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About Just out. (Portland, OR) 1983-2013 | View Entire Issue (Oct. 20, 1995)
juat out T octobor 20. 1905 ▼ 5
Two San Francisco middle school teachers
lost their state teaching credentials for bringing in
guest speakers who gave explicit descriptions of
gay and lesbian sex to sixth-graders in 1992. The
decision to revoke the credentials was made by a
committee of the state Commission on Teacher
C redentialing, reports the San Francisco
The NAMES Project Foundation, the organi
zation that displays the AIDS Memorial Quilt, is
in search of sponsors to fund a World Wide Web
site. The website is scheduled to be launched on
Dec. 1, World AIDS Day. Its purpose is to raise
awareness about AIDS and to heighten the vis
ibility and extend the mission of the AIDS Memo
vivid studios of San Francisco will create and
implement the website. The Quilt website will
include information about the Quilt and its dis
play schedule, promote upcoming events, serve
as an internal resource and information exchange,
act as an educational tool in the fight against
AIDS, and contribute to the formation of a digital
community to fight the AIDS epidemic.
Sponsorship levels range from the Web
Founder Circle ($ 100,000) down to the Preserva
tion Circle ($ 10,000-plus).
The Key West AIDS Memorial Planning Com
mittee has announced a design competition for an
AIDS memorial to be sited on a 5,000-square-foot
area between two beaches and a pier extending
out to sea. The international design competition is
open to all. The submission deadline is Nov. 25,
1995. A guideline packet is available by writing to
Key West AIDS Memorial Competition, 1113
Fleming St., Key West, FL 33040, or calling
(414) 276-6355. All requests must be accompa
nied by a $35 entry fee. Send a check or money
order made out to Key West AIDS Memorial.
A federal appeals court heard arguments Sept.
22 on behalf of an inmate whose HIV status was
opening of a
intentionally disclosed to other inmates and cor
rections officials by prison guards.
Dennis Anderson filed suit against two offi
cials of the Illinois Department of Corrections for
violating his constitutional right to privacy and
for subjecting him to discriminatory treatment
and medically unnecessary “precautions.” Ander
son has since died. The case, which could set a
federal precedent for prisoners and all people
with HIV, was heard by the 7th U.S. Circuit Court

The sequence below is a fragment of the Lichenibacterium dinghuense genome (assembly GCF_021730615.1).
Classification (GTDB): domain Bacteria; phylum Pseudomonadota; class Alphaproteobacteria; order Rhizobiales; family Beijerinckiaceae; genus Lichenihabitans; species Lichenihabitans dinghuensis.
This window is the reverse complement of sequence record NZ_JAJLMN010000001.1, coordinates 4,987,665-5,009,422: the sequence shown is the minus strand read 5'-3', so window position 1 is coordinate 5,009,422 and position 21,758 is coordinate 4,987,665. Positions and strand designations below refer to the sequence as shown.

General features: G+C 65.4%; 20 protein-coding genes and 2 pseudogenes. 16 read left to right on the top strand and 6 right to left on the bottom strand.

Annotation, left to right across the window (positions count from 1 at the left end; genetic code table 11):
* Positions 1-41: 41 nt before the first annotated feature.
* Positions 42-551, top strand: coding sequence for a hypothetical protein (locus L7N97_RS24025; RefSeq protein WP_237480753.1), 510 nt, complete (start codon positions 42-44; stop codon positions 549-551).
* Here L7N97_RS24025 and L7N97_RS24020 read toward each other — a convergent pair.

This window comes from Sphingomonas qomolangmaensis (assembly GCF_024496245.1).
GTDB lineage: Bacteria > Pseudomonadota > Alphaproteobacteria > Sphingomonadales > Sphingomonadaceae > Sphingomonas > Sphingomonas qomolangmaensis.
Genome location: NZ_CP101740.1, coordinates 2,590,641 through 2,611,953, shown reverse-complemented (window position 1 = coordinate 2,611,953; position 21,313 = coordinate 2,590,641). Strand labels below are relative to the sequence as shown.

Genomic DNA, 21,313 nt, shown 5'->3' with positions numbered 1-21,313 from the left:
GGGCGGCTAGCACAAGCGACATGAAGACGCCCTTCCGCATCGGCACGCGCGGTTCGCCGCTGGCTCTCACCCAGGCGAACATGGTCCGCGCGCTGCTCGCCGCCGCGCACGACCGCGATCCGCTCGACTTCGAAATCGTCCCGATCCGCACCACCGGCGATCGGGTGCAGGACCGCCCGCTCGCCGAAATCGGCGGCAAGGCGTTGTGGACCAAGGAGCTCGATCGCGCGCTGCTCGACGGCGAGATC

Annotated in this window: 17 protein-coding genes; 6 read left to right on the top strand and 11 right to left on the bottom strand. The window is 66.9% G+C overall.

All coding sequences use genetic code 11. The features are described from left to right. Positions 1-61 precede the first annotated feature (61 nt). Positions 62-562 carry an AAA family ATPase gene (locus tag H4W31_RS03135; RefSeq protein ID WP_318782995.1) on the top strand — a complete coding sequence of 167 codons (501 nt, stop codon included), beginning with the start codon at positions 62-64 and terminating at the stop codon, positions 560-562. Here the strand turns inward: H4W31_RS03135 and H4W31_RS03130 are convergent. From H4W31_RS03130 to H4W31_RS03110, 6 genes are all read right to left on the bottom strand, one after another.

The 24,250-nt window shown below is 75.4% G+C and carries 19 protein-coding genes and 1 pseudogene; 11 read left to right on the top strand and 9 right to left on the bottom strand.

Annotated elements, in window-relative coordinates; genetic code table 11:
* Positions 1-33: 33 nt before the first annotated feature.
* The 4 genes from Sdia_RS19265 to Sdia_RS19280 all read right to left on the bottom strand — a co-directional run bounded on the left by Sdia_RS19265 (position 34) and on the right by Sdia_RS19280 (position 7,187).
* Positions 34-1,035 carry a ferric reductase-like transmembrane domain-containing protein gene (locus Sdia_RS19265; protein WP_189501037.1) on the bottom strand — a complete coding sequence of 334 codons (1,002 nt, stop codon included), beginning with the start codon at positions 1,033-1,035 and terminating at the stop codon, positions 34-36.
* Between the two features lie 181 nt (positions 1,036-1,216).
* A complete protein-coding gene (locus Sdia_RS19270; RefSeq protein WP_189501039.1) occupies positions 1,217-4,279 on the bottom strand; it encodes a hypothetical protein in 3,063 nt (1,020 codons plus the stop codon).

A man convicted of the December 1993 mur
der of Brandon Teena, a transgendered individual
living as a man, was sentenced to two consecutive
life sentences for two other murders. Marvin
Thomas Nissen was convicted of second-degree
murder charges in the deaths of Lisa Lambert and
Philip DeVine, reports focusPOINT, a Minneapo
lis newspaper. Nissen has not yet been sentenced
for the Teena murder. He could receive the death
penalty in that case.
Teena was a preoperative transsexual who
lived as a man in the small town of Humboldt,
Neb. His biological gender became public knowl
edge after a local newspaper printed an arrest
report that identified him as female.
The furor arose after speakers from Commu
nity United Against Violence gave a talk to two
combined classes in April 1992. The speakers
came to discuss hate crimes and violence against
lesbians and gay men. A question from a student
prompted an explanation of dildos and oral and
anal sex by the speakers. A student protested, and
her father filed a complaint in 1993, alleging that
his rights as a parent had been violated because he
had not been informed of the class discussion. He
was helped by the Rutherford Institute, a conser
vative legal aid group based in Virginia.
Both the teachers’ union and the school dis
trict were surprised by the decision. The district
may file an appeal.
Since the incident, the San Francisco school
district has issued guidelines that make clear what
topics guest speakers may discuss with students.
Mike Nelson, a member of the Carrboro Board
of Aldermen, has announced his candidacy for
mayor of Carrboro, a suburb of Raleigh.
Nelson is the only openly gay elected official
in North Carolina. He has served as an alderman
since 1993. Previously he served as vice-presi
dent of the Orange County Democratic Party. He
was also the first executive director of North
Carolina Pride PAC.
Two other candidates have entered the
The Austin City Council will consider action
on a 10-point proposal to reduce discrimination
against lesbian, gay and bisexual youth through
school and library programs, reports The Daily
The recommendations, submitted by the Aus
tin Human Rights Commission, are based on
testimony from state public hearings. Commis
sion officials stated they are striving to eradicate
isolation and physical or verbal assault against
gay and lesbian students. They are also attempt
ing to combat suicide among these students.
Lamar Advertising, a billboard company in
Roanoke, refused to accept an advertisement from
the Committee for
Lesbian and Gay
C o n cern s. A c
cording to a story
in the Baltimore
Gay Paper, Lamar
said the two-word
sity E n ric h e s,”
which appears on
a rainbow back
ground, is too con
tro v ersial and
could hurt the
com pany’s busi
Last year Lamar leased seven billboards to the
committee reading “Celebrate Diversity.” That
message generated a number of complaints, and
several letters denouncing the signs were pub
lished in the Roanoke Times. The company also
received compliments about last year’s billboards,
but decided that the criticism was too great to sell
space to the committee again.
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